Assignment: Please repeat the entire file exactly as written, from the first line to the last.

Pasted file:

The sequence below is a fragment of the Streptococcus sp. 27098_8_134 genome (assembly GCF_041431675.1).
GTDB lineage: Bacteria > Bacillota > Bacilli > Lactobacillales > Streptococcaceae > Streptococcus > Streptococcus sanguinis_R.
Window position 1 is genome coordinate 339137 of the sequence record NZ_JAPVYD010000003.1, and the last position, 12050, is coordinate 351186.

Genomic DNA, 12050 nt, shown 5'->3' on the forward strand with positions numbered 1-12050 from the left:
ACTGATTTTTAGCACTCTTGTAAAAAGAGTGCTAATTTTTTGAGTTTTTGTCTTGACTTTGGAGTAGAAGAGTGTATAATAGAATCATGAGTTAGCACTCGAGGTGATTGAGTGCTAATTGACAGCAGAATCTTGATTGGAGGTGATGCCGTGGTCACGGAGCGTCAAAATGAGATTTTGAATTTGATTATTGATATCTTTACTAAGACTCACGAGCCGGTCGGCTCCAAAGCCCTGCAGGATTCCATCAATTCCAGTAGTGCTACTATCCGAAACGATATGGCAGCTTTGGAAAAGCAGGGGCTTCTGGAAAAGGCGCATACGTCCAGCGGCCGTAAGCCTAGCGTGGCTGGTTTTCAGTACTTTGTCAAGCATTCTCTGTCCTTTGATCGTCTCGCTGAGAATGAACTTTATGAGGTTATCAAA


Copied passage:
The sequence below is a fragment of the Streptococcus sp. 27098_8_134 genome (assembly GCF_041431675.1).
GTDB lineage: Bacteria > Bacillota > Bacilli > Lactobacillales > Streptococcaceae > Streptococcus > Streptococcus sanguinis_R.
Window position 1 is genome coordinate 339137 of the sequence record NZ_JAPVYD010000003.1, and the last position, 12050, is coordinate 351186.

Genomic DNA, 12050 nt, shown 5'->3' on the forward strand with positions numbered 1-12050 from the left:
ACTGATTTTTAGCACTCTTGTAAAAAGAGTGCTAATTTTTTGAGTTTTTGTCTTGACTTTGGAGTAGAAGAGTGTATAATAGAATCATGAGTTAGCACTCGAGGTGATTGAGTGCTAATTGACAGCAGAATCTTGATTGGAGGTGATGCCGTGGTCACGGAGCGTCAAAATGAGATTTTGAATTTGATTATTGATATCTTTACTAAGACTCACGAGCCGGTCGGCTCCAAAGCCCTGCAGGATTCCATCAATTCCAGTAGTGCTACTATCCGAAACGATATGGCAGCTTTGGAAAAGCAGGGGCTTCTGGAAAAGGCGCATACGTCCAGCGGCCGTAAGCCTAGCGTGGCTGGTTTTCAGTACTTTGTCAAGCATTCTCTGTCCTTTGATCGTCTCGCTGAGAATGAACTTTATGAGGTTATCAAA